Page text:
It is a contradiction. We cannot be in Christ, justified through His righteousness, and also be sinners under the law!

If we are going to try to be justified by the law, and try to obey the law, then why did Christ have to be sacrificed? Which is the conclusion in Gal. 2:20-21:

"20 with Christ I have been crucified, and live no more do I, and Christ doth live in me; and that which I now live in the flesh -- in the faith I live of the Son of God, who did love me and did give himself for me;

21 I do not make void the grace of God, for if righteousness [be] through law -- then Christ died in vain." (YLT)

Paul was making the point that by trying to do both, to be justified under the law and to be under the grace (gift) of Christ's sacrifice was nullification of Christ's sacrifice. By trying to keep the law which Christ fulfilled, filled up and completed, they were rebuilding it and denying Christ.

The Law demanded sacrifice for sins, and if they were going to keep the law, then Christ's sacrifice would not be "once for all" (Heb. 10:10). Were they going to put Christ into the position of the earthly high priest and make Him die once a year for the atonement of the people in order to keep the law?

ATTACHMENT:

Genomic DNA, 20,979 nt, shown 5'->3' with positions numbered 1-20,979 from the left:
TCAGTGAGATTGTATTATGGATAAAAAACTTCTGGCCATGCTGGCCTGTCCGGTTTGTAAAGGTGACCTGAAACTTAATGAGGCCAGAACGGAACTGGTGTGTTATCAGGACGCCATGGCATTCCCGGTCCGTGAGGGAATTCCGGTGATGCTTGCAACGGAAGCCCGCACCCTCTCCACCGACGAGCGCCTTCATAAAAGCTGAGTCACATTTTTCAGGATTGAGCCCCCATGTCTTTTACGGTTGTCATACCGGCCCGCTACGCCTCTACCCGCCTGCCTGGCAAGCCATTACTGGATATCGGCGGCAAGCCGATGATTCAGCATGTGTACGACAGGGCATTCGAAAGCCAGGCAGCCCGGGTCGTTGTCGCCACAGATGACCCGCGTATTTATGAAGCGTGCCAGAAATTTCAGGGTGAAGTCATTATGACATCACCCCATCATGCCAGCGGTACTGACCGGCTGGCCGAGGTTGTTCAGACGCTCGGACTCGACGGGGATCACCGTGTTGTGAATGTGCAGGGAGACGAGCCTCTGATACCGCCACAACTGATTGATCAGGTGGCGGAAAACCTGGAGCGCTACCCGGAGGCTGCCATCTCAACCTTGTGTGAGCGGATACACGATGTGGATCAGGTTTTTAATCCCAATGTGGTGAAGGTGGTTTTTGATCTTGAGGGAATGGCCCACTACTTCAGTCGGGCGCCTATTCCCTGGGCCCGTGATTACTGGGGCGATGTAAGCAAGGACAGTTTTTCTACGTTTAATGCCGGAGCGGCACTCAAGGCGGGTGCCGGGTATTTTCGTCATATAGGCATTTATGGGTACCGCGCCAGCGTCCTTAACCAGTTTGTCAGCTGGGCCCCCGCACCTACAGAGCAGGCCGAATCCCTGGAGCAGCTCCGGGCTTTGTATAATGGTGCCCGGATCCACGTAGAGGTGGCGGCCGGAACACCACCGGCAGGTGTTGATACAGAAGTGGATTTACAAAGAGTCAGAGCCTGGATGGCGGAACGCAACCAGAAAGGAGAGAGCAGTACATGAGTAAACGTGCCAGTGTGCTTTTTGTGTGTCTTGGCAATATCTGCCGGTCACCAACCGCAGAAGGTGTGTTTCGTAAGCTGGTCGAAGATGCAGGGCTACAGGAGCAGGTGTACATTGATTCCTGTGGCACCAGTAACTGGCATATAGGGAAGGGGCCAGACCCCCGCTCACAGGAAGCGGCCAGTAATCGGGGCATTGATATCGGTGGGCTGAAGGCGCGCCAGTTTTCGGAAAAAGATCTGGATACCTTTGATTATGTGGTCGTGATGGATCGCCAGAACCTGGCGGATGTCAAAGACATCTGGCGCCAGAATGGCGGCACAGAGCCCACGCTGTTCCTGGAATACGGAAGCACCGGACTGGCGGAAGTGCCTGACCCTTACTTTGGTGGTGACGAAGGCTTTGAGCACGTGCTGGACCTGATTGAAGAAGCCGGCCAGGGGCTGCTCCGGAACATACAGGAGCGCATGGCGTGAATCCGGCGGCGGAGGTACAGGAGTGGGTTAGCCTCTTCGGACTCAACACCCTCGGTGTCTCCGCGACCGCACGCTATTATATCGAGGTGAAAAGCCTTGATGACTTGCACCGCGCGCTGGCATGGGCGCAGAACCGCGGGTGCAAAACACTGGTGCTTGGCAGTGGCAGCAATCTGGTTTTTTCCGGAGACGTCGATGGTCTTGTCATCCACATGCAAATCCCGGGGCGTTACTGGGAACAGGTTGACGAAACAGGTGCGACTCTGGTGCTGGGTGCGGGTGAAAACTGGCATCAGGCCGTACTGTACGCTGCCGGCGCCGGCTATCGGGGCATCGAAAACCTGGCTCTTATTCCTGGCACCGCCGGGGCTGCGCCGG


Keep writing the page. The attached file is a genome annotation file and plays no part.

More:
That would make Christ a minister of sin, which would negate / nullify His once for all sacrifice. By trying to keep the law, to rebuild the law, they were transgressing God's will, and making Christ's sacrifice meaningless.

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  • If we seek to be justified according to Jesus' teaching, and people perceive us as sinful for doing so, then Jesus is the minister of sin... God, forbid!

    The problem for all who pursue justification by the Law is, they are attempting to pull themselves up by their own bootstraps. The Law was not, is not, and never will be about justification, but LIFE: